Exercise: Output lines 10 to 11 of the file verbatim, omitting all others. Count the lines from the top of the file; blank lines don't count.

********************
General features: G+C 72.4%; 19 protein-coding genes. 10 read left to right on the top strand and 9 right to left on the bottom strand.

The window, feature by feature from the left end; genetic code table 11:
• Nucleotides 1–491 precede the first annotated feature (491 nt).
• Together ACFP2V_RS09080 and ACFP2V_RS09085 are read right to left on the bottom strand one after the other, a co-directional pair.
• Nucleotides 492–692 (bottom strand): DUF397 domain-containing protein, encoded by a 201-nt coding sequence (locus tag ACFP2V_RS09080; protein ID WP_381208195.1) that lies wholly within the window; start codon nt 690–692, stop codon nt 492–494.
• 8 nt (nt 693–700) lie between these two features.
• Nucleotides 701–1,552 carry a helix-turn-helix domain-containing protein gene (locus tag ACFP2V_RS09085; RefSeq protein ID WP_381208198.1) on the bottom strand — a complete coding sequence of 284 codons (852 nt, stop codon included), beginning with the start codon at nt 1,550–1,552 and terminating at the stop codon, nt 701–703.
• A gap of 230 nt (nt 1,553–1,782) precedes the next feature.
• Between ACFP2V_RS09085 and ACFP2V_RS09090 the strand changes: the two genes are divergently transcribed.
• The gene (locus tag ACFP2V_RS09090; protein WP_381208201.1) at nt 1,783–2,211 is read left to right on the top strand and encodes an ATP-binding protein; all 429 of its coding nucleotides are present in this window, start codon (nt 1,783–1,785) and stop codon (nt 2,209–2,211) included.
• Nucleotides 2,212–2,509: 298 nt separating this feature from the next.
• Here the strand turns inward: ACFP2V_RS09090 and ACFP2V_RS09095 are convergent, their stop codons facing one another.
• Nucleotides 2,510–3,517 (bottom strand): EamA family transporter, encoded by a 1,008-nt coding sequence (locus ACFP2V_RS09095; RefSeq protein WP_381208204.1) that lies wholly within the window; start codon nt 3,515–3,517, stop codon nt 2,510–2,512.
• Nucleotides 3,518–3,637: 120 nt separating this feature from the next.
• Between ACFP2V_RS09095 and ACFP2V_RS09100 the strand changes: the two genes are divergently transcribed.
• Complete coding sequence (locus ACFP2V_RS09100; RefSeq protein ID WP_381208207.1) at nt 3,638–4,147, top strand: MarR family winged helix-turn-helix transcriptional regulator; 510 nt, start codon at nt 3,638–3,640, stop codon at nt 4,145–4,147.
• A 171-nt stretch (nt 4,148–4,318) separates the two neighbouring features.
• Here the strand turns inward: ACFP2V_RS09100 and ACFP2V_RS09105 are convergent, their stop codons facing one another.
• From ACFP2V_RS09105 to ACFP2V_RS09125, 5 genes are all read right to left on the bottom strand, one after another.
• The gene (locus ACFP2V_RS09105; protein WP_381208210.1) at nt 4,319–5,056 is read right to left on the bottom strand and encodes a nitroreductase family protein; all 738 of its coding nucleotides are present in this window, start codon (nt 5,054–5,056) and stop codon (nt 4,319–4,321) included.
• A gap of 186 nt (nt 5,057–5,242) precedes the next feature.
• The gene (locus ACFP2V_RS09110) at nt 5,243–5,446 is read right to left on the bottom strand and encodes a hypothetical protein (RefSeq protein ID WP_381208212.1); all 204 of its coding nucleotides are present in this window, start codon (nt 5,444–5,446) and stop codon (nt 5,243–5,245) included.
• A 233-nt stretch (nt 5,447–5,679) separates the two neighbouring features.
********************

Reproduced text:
• The gene (locus tag ACFP2V_RS09090; protein WP_381208201.1) at nt 1,783–2,211 is read left to right on the top strand and encodes an ATP-binding protein; all 429 of its coding nucleotides are present in this window, start codon (nt 1,783–1,785) and stop codon (nt 2,209–2,211) included.
• Nucleotides 2,212–2,509: 298 nt separating this feature from the next.